Total Performance is a Cross River Pictures production, written and directed by Sean Meehan. It has a run-time of about 18 minutes
Total PerformanceSubstituting practicality with emotion
Total Performance is a Cross River Pictures production, written and directed by Sean Meehan. It has a run-time of about 18 minutes and is primarily a comedy drama. The film was produced in 2015 and just recently caught our eye. The award winning film has a unique premise, unlike anything we have seen in mainstream cinema. But will it suit your Saturday evening? Read on.
First, let’s meet the actors:
Steven Conroy as Tim Madson
Tory Berner as Cori Sweeney
Caitlin Berger as Annie Heron
Timothy J Cox in a special appearance
The film is set in the dystopian present. In the 21st century, where consumerism has reached the heights of lunacy. Consumerism not limited to Gucci purses and Marc Jacob heels, but as an emergency pill in the face of emotional adversity. Total Performance is about our heroine, Cori Sweeney, who is a struggling actress but makes ends meet by working for a very odd company. The company promises to alleviate their clients’ feelings of anxiety before they are faced with some form of emotional conflict.
Suppose you need to fire your best friend from work, but don’t know what to say or how they will react, simply give this company a call, and they will send an actor to you (who has read up on your friend and your premise), and he/she will allow you to play out the entire scene and help you through your catharsis. This will leave you relieved and better prepared to face your subsequent human conflict.
The fact that this concept might not seem completely horrendous to most of us is the reason why Total Performance is such an excellent film. People of the current developed world have begun to see emotion as an obstacle and they believe that practice will make them better at handling it. Because we have lost the ability to differentiate between learning how to ride a bike through rough terrain, from offering empathy to our friends during rough times.
Cori Sweeney however, finds herself in a very unpracticed and a very real human conflict when she is called upon for her services by a very well known friend. Practicality goes out the window when she needs to hide in the bathroom whilst a heart breaks in the next room.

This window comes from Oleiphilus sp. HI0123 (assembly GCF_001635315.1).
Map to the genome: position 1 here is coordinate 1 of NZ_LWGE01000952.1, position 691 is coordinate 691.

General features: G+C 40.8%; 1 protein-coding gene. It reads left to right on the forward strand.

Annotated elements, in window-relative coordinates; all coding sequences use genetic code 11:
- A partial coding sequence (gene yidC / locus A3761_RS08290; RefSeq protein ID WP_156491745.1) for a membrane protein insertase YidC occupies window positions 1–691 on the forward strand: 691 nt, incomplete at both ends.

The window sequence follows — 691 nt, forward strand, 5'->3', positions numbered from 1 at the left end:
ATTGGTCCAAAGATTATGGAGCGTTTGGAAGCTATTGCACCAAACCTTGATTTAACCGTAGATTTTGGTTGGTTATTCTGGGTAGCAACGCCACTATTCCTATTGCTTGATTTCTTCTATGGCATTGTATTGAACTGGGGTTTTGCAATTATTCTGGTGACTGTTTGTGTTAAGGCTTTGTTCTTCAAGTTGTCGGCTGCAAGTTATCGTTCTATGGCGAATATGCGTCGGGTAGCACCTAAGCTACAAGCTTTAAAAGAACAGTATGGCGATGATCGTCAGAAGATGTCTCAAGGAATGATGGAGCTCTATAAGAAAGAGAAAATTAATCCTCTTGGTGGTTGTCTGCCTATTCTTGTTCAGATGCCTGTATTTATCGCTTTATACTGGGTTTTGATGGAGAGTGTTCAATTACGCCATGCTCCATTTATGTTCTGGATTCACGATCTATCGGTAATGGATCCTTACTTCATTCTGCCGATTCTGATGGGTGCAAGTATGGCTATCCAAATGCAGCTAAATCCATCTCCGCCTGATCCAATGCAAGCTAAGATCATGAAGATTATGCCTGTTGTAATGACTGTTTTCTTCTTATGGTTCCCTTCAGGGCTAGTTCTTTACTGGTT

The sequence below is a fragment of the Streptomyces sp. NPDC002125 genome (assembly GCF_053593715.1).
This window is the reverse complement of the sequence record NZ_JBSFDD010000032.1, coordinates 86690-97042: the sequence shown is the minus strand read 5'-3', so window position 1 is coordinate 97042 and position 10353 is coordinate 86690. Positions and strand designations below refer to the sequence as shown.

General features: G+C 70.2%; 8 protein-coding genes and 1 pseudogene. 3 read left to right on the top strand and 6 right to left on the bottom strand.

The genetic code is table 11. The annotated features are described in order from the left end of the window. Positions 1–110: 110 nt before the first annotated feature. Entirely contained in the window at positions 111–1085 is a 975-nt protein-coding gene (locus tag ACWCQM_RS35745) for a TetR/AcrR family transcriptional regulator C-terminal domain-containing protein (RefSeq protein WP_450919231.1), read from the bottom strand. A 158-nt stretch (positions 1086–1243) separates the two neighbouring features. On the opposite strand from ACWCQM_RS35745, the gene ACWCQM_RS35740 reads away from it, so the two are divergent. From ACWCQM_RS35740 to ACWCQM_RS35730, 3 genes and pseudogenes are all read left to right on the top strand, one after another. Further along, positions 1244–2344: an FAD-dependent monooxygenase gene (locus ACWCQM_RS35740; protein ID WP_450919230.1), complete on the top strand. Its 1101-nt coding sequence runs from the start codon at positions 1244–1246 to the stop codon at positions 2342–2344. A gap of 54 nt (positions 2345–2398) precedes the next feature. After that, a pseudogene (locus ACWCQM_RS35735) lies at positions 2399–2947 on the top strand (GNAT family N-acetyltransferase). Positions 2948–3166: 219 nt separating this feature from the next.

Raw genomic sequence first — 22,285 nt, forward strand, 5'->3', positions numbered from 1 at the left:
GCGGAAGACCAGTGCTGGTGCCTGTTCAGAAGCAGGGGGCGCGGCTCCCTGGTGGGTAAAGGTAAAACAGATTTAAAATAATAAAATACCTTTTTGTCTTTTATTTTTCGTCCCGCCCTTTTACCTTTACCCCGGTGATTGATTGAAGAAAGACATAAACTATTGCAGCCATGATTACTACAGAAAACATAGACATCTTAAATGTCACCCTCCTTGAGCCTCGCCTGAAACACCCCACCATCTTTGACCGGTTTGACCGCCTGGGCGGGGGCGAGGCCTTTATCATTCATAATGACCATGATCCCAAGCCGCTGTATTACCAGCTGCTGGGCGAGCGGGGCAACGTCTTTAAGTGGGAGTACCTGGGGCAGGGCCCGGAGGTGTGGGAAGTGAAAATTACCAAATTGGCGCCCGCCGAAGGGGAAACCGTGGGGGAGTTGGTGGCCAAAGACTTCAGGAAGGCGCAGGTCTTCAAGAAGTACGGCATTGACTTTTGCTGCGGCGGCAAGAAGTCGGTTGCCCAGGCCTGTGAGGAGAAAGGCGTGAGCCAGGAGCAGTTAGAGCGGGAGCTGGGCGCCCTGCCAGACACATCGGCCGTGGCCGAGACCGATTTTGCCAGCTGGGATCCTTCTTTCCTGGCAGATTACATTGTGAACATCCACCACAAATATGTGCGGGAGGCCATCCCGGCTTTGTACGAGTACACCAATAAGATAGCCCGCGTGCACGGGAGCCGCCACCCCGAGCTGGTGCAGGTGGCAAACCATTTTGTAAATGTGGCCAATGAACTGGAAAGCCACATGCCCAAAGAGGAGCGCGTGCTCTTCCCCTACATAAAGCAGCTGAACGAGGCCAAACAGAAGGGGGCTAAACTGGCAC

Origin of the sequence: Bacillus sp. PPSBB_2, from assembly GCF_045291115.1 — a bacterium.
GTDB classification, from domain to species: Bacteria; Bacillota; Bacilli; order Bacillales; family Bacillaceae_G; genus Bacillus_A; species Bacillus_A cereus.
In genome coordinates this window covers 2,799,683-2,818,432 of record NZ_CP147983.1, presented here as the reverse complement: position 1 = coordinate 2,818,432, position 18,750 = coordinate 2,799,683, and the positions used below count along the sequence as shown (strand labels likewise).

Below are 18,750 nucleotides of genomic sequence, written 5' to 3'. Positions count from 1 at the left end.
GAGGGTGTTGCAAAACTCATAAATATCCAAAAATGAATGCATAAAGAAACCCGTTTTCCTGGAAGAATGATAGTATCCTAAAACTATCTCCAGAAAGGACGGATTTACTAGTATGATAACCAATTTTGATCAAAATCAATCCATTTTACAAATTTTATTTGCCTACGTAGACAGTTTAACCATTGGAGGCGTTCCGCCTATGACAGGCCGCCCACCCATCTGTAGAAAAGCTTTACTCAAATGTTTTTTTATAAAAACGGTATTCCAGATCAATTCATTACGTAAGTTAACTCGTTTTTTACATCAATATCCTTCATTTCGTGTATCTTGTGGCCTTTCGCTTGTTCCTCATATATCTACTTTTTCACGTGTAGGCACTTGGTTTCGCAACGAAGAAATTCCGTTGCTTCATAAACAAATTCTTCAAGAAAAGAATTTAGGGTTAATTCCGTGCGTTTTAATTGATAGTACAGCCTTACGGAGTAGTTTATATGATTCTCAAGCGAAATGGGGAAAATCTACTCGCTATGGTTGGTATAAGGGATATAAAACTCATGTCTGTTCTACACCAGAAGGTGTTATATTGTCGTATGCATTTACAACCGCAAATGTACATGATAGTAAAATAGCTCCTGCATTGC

Total Performance is a very well made film. It’s light, has all the necessary quips and quirks. The storyline is tastefully unique and we love how easily the director allows the story to take it’s ultimate shape. Character development is unhurried and the screenplay is on point. The cinematography is a little uninspiring, but is unnoticeable due to the matured performances of all the actors.
Steven Conroy and Tory Berner as millenials caught up in old-world struggles are so very believable. Tory Berner keeps the spark in the film alive with her peppy dialogue delivery and happy smiles, and Steven Conroy is adorable as the lost young soul with a fun side.
As the story unfolds, it begins to masterfully direct us to the underlying message. However, it isn’t imposed upon you and is considerably open to interpretation. For those who aren’t too keen on dissecting a film the way critics do, the film will still manage to appease and entertain them. The film leaves an impression, and will stay with you after it’s decent run-time.
It’s a good film with a strong story, great performances and masterful direction. In case you have some time this weekend, we really do recommend that you watch the film. It’s available on Vimeo, and we will provide a link below. It might give you some perspective about modern relationships and the impracticality of pragmatism in emotion. We give it 4/5.
Here’s a link to the film: